Has your Spirit taken a beating?

We've all been there haven't we? 

We've waited for answers, but none come. We've asked for relief, but there is nothing. We're weary in both body & soul and we long for the Father to take his holy eraser and remove our pain. We all know what it means to walk but be broken in spirit.

Recently, I shared our story of brokenness over at the More to Be blog where I'm a contributing writer. I'm praying our daughter's insight to showing up broken will give your strength as you grapple with your own. Click the image below to read the full article. 

(All information shared was read and approved by our daughter before being submitted for public viewing.)

Made For Glory: A New Word for 2018

I reach under the covers to slip my hands under his warm arms scooping him up in one easy motion from the lower bunk bed. The sun is still escaping the day as I tuck him under my chin and carry him down the dark hallway, to our room. His legs dangle farther down today than yesterday or the day before.

He is growing faster than my other three did; I am sure of it and my mother's longing cannot slow it down.

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I snuggle him on the king-sized bed rubbing his back to try and waken him. I think of his orphanage days where he often shared his crib and all the affection the nannies gifted was welcomed but never just for him. I sing his good morning song while dropping kisses behind his ears and neck. I leave my face nestled there inhaling the deliciousness that is distinctly him and distinctly toddler-hood.

As he rolls off his side onto his back I whisper, "Who loves you Isaiah?" He points to the sky beyond my dark ceiling and replies, "God does. And momma. And Luke. And Annabeth. And Leela. And Daddy."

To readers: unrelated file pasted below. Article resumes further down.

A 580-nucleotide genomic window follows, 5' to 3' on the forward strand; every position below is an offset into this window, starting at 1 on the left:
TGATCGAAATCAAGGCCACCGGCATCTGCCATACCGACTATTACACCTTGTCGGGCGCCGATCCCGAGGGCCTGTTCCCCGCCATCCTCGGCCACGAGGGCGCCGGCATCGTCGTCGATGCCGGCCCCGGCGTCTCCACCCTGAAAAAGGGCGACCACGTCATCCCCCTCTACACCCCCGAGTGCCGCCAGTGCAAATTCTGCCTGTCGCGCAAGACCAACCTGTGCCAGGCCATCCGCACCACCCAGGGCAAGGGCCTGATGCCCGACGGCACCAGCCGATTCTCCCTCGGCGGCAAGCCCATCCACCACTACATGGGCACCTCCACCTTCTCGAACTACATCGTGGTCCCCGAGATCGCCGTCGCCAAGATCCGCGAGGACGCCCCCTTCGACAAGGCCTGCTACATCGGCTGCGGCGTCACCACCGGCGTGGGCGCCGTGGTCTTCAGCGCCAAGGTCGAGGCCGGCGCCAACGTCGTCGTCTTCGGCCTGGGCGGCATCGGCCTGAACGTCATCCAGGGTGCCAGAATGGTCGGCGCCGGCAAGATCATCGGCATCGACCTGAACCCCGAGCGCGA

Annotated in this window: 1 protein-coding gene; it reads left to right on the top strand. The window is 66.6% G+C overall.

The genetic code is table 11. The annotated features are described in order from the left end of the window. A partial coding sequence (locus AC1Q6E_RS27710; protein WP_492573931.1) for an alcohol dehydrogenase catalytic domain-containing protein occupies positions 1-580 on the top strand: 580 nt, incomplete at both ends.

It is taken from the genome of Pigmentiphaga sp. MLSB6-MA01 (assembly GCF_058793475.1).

"Yes," I reply, "we do."

"Who made Isaiah?" I ask.

He reaches up again and I see that tiny brown finger reaching for glory. "God made Isaiah. God made me. Made fingers. Made ears." He smiles as he wiggles his fingers and pulls on his ears.

"Yes, "I reply. "God made Isaiah. God made all of you. God made you for glory."

"Gory?" He asks. "Glo*ry." I repeat slowly for him so that he can clearly hear the sound.

"Glory." He says, pronouncing it with more syllables than needed and my southern accent. "Made for glory." He laughs as he puts his face to mine holding me close to earth's heaven.

Part of my mission as a momma is to help my children embrace the wonder of who God made them to be. It isn't an easy thing to take hold of, believing you were made for glory, but that doesn't make it less true. It's audacious to have a core belief that says, "God made me because he wanted to. He loved me and made me in his image so part of me arrived bearing the glory of Heaven. In him, I'm able to live a life that gives him glory everyday."

But here's the thing about glory, it's not about me. Or you. It's all about God, all the time. It's a different concept than what the world pushes at us, there, glory is all about me. Rarely is it about anyone else. So, it's imperative that we learn early who glory is really intended for and how our lives display it.

For the last eight months I've been considering glory. What it means. Who it belongs to. How we get it. I've prayed over this word and idea consistently and I can tell you God has good things to say about glory. And he has good things for you involving glory. When it came time to select my new word for the year, glory was an obvious choice. I couldn't open my bible without God showing me the story of another person who brought him glory with their lives.